- An Innova Market Insights survey found three in five U.S. consumers would prefer to reduce their sugar intake rather than replace it by consuming artificial sweeteners, Food Ingredients 1st reported.
- Lu Ann Williams, innovation director for the market research firm, told the publication this shift is being seen as consumers choose savory snacks over sweet ones and drink reduced-sugar beverages. She noted beverages such as kombucha and Aperol Spritz have become very popular yet are not sweet.
- As manufacturers respond to these consumer demands, more opportunities for sugar reduction are coming into play, Innova Market Insights said. They include substitutions and alternative tastes sourced from functional formulations and blends, next-generation sweeteners and other technological developments.
The findings from this latest Innova Market Insights survey dovetail with conclusions from other recent studies about consumer attitudes toward sugar consumption. People are increasingly viewing foods and beverages as too sweet and are concerned about weight gain, diabetes, cavities and other negative health impacts linked to excess sugar consumption.
According to a Kerry white paper published last year, this trend could have ramifications for the CPG industry as more consumers actively manage their sugar consumption by increasingly cooking at home, controlling portion sizes and purchasing fewer packaged foods and beverages.
Soda companies such as Coca-Cola and PepsiCo have responded by introducing smaller cans proven to be wildly popular with consumers. The higher profit margins also have helped the soda giants increase revenue even as volume sales of soda fall. And global food giant Nestlé created a "hollow sugar" that causes a person to perceive the same level of sweetness but still consume less sugar.
Meanwhile, consumers are turning away from artificial sweeteners such as aspartame, saccharin and sucralose — all of which are sweeter than table sugar and can be used in smaller quantities as a result. Their touted health attributes also have been questioned. A European analysis published earlier this year found no compelling evidence non-sugar sweeteners boost health or help people lose weight.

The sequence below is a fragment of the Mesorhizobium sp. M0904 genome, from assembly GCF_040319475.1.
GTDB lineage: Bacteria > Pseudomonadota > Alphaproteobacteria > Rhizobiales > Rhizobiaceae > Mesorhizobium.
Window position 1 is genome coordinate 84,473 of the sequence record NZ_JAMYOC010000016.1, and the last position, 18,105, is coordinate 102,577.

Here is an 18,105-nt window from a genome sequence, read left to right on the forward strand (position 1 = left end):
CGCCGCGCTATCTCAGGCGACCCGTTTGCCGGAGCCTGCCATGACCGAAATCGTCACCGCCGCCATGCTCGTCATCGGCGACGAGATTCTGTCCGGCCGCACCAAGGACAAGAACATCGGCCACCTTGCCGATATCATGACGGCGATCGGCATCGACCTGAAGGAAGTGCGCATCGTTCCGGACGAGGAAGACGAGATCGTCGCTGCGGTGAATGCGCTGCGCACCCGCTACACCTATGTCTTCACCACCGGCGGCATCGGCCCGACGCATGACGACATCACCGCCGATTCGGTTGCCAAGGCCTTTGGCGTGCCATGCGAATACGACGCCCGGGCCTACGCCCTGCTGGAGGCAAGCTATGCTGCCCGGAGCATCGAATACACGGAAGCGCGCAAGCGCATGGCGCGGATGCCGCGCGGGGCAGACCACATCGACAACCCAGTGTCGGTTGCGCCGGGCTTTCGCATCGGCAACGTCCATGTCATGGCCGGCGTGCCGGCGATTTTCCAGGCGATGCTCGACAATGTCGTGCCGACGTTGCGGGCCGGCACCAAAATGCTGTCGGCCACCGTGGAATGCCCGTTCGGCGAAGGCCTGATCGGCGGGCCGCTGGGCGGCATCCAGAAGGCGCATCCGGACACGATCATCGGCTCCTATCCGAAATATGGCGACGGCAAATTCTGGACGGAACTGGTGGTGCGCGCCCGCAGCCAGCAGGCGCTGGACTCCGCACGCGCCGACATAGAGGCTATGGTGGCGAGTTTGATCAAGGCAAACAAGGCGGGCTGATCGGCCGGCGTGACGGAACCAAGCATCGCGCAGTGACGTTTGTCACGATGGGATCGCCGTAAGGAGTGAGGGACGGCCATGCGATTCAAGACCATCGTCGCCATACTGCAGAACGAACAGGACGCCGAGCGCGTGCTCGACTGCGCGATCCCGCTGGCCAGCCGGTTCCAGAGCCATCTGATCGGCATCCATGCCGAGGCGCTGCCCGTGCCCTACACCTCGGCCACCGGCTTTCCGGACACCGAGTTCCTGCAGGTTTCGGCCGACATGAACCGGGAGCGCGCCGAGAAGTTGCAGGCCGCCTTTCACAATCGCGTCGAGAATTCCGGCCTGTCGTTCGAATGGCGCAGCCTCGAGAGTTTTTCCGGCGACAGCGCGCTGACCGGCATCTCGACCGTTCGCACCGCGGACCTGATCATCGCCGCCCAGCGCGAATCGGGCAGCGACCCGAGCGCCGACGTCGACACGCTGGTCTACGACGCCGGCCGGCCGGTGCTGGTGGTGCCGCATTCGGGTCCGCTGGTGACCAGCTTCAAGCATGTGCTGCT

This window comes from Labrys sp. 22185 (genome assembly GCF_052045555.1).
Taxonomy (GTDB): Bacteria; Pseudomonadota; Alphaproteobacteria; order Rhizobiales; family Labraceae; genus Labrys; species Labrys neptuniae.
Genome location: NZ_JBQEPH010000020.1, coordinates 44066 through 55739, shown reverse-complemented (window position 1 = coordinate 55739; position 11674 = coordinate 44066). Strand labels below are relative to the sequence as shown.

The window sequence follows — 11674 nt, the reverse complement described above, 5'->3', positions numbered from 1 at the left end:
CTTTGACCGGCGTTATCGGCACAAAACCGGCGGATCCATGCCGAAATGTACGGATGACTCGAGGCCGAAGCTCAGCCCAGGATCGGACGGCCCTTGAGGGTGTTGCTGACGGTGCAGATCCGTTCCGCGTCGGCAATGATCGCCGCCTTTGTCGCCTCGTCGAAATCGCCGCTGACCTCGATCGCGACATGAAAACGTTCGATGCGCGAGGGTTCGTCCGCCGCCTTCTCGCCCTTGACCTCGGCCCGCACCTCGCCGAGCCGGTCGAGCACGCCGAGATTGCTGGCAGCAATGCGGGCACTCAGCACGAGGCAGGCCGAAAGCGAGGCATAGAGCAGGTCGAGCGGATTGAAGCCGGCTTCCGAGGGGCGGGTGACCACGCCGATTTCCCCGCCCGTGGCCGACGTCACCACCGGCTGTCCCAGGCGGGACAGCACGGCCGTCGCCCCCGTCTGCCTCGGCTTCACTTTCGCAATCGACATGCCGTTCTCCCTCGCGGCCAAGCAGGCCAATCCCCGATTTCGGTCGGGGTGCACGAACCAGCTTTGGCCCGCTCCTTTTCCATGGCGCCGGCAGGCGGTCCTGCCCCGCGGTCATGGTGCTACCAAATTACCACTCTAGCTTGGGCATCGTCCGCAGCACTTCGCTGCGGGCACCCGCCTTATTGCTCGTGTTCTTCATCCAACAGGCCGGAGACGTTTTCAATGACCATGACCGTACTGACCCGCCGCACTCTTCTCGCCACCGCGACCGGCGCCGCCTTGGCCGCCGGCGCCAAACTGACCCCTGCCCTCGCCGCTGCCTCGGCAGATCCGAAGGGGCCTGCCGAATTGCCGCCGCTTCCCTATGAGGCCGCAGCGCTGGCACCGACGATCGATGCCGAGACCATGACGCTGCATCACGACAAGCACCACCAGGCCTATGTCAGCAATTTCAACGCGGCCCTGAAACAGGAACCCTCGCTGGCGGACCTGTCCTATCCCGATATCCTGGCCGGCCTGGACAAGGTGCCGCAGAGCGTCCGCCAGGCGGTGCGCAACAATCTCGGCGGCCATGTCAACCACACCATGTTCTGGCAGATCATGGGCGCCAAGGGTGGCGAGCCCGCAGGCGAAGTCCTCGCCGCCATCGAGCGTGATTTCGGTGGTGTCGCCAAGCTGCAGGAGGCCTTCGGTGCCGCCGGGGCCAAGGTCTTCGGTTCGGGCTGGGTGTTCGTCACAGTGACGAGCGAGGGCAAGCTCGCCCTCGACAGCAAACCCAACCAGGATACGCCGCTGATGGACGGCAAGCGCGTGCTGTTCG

As a result of this trend, new product launches featuring "low/no/reduced sugar" label claims jumped 45% in 2017 compared to five years prior, Kerry found. Products with "no artificial sweeteners" claims climbed 4.4%, and those with "no added sugar" claims increased 2.6% during the same period.
Sarah Schmansky, vice president of Nielsen's fresh and health wellness division, told Food Dive last year that 50% of consumers planned to limit their sugar intake by purchasing "no sugar added" products. She noted more than half of consumers were avoiding artificial sweeteners in 2017.
Manufacturers trying to respond to evolving sugar consumption trends are turning to natural sweeteners such as honey, stevia, maple syrup and monk fruit, among others, despite the higher cost. Some CPG firms may simply cut back on sugar in their formulations rather than have to note its inclusion under the "Added Sugars" portion of Nutritional Facts panels.
Different strategies are being pursued to reach sugar-reduction goals. Nestlé has patented a technique for using cacao fruit pulp to sweeten chocolate that doesn't require more added refined sugar. Israeli startup DouxMatok raised $22 million earlier this year to scale up and commercialize its offering that reduces sugar content by up to 40% but still maintains the same taste profile.
Americans typically consume more than 13% of their total daily calories from added sugars, according to the Food and Drug Administration. Still, as people continue to cut back on sugar, food and beverage companies of all sizes will be under pressure to deliver the sweetness people desire. While sugar has been shunned by consumers, many still want it in the foods they eat — just less of it.